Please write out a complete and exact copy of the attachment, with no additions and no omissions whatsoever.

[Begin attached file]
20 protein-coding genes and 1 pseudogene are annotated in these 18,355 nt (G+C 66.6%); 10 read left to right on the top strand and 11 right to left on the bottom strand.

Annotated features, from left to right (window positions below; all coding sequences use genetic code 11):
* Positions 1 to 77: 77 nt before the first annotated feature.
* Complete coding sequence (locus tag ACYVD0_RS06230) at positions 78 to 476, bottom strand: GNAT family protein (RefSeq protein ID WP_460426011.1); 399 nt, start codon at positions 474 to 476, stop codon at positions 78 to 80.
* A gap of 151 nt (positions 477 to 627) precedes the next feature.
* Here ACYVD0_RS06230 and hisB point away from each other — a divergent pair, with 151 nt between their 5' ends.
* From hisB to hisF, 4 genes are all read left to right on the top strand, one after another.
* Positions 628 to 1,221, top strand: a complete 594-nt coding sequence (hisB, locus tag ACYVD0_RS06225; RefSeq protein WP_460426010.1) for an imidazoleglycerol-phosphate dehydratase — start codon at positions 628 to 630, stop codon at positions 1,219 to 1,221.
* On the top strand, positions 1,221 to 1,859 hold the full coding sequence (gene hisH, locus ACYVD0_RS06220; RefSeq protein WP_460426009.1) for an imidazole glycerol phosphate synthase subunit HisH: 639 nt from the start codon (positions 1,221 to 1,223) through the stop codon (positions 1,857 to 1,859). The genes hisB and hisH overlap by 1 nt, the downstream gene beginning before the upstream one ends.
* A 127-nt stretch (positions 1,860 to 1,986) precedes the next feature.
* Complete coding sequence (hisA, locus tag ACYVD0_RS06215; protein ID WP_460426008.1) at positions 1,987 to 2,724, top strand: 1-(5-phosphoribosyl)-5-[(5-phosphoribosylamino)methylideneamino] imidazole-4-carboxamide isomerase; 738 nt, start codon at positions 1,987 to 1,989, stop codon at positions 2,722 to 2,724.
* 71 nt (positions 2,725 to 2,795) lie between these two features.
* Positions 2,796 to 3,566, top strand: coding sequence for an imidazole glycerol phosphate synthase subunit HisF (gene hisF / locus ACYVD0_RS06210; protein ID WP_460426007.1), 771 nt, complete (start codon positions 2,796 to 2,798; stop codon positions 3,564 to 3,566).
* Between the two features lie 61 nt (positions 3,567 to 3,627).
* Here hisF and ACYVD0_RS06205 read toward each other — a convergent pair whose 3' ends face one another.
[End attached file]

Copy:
20 protein-coding genes and 1 pseudogene are annotated in these 18,355 nt (G+C 66.6%); 10 read left to right on the top strand and 11 right to left on the bottom strand.

Annotated features, from left to right (window positions below; all coding sequences use genetic code 11):
* Positions 1 to 77: 77 nt before the first annotated feature.
* Complete coding sequence (locus tag ACYVD0_RS06230) at positions 78 to 476, bottom strand: GNAT family protein (RefSeq protein ID WP_460426011.1); 399 nt, start codon at positions 474 to 476, stop codon at positions 78 to 80.
* A gap of 151 nt (positions 477 to 627) precedes the next feature.
* Here ACYVD0_RS06230 and hisB point away from each other — a divergent pair, with 151 nt between their 5' ends.
* From hisB to hisF, 4 genes are all read left to right on the top strand, one after another.
* Positions 628 to 1,221, top strand: a complete 594-nt coding sequence (hisB, locus tag ACYVD0_RS06225; RefSeq protein WP_460426010.1) for an imidazoleglycerol-phosphate dehydratase — start codon at positions 628 to 630, stop codon at positions 1,219 to 1,221.
* On the top strand, positions 1,221 to 1,859 hold the full coding sequence (gene hisH, locus ACYVD0_RS06220; RefSeq protein WP_460426009.1) for an imidazole glycerol phosphate synthase subunit HisH: 639 nt from the start codon (positions 1,221 to 1,223) through the stop codon (positions 1,857 to 1,859). The genes hisB and hisH overlap by 1 nt, the downstream gene beginning before the upstream one ends.
* A 127-nt stretch (positions 1,860 to 1,986) precedes the next feature.
* Complete coding sequence (hisA, locus tag ACYVD0_RS06215; protein ID WP_460426008.1) at positions 1,987 to 2,724, top strand: 1-(5-phosphoribosyl)-5-[(5-phosphoribosylamino)methylideneamino] imidazole-4-carboxamide isomerase; 738 nt, start codon at positions 1,987 to 1,989, stop codon at positions 2,722 to 2,724.
* 71 nt (positions 2,725 to 2,795) lie between these two features.
* Positions 2,796 to 3,566, top strand: coding sequence for an imidazole glycerol phosphate synthase subunit HisF (gene hisF / locus ACYVD0_RS06210; protein ID WP_460426007.1), 771 nt, complete (start codon positions 2,796 to 2,798; stop codon positions 3,564 to 3,566).
* Between the two features lie 61 nt (positions 3,567 to 3,627).
* Here hisF and ACYVD0_RS06205 read toward each other — a convergent pair whose 3' ends face one another.